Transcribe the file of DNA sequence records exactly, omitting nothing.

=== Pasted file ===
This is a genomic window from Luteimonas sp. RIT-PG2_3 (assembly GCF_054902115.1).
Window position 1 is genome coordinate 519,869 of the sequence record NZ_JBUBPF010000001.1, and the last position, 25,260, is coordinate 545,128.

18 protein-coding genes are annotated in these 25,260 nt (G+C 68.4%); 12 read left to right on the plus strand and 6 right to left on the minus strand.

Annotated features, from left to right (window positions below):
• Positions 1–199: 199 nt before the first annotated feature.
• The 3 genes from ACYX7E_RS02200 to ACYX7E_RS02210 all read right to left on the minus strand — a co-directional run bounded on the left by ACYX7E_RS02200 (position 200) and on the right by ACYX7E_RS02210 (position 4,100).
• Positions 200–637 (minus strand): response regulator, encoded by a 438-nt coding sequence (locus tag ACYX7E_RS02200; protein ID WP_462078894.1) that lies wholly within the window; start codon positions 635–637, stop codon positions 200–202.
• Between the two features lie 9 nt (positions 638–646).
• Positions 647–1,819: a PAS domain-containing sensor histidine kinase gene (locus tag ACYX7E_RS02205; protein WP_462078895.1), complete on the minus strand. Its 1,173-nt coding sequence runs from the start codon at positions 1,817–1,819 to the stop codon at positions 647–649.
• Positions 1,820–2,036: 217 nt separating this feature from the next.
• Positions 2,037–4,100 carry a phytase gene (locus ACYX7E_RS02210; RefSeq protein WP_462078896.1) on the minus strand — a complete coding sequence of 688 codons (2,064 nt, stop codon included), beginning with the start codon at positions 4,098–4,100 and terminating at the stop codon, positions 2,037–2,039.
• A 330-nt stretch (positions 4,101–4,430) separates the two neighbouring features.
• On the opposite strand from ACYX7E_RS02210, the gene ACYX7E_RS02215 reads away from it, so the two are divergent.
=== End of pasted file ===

This is a genomic window from Luteimonas sp. RIT-PG2_3 (assembly GCF_054902115.1).
Window position 1 is genome coordinate 519,869 of the sequence record NZ_JBUBPF010000001.1, and the last position, 25,260, is coordinate 545,128.

18 protein-coding genes are annotated in these 25,260 nt (G+C 68.4%); 12 read left to right on the plus strand and 6 right to left on the minus strand.

Annotated features, from left to right (window positions below):
• Positions 1–199: 199 nt before the first annotated feature.
• The 3 genes from ACYX7E_RS02200 to ACYX7E_RS02210 all read right to left on the minus strand — a co-directional run bounded on the left by ACYX7E_RS02200 (position 200) and on the right by ACYX7E_RS02210 (position 4,100).
• Positions 200–637 (minus strand): response regulator, encoded by a 438-nt coding sequence (locus tag ACYX7E_RS02200; protein ID WP_462078894.1) that lies wholly within the window; start codon positions 635–637, stop codon positions 200–202.
• Between the two features lie 9 nt (positions 638–646).
• Positions 647–1,819: a PAS domain-containing sensor histidine kinase gene (locus tag ACYX7E_RS02205; protein WP_462078895.1), complete on the minus strand. Its 1,173-nt coding sequence runs from the start codon at positions 1,817–1,819 to the stop codon at positions 647–649.
• Positions 1,820–2,036: 217 nt separating this feature from the next.
• Positions 2,037–4,100 carry a phytase gene (locus ACYX7E_RS02210; RefSeq protein WP_462078896.1) on the minus strand — a complete coding sequence of 688 codons (2,064 nt, stop codon included), beginning with the start codon at positions 4,098–4,100 and terminating at the stop codon, positions 2,037–2,039.
• A 330-nt stretch (positions 4,101–4,430) separates the two neighbouring features.
• On the opposite strand from ACYX7E_RS02210, the gene ACYX7E_RS02215 reads away from it, so the two are divergent.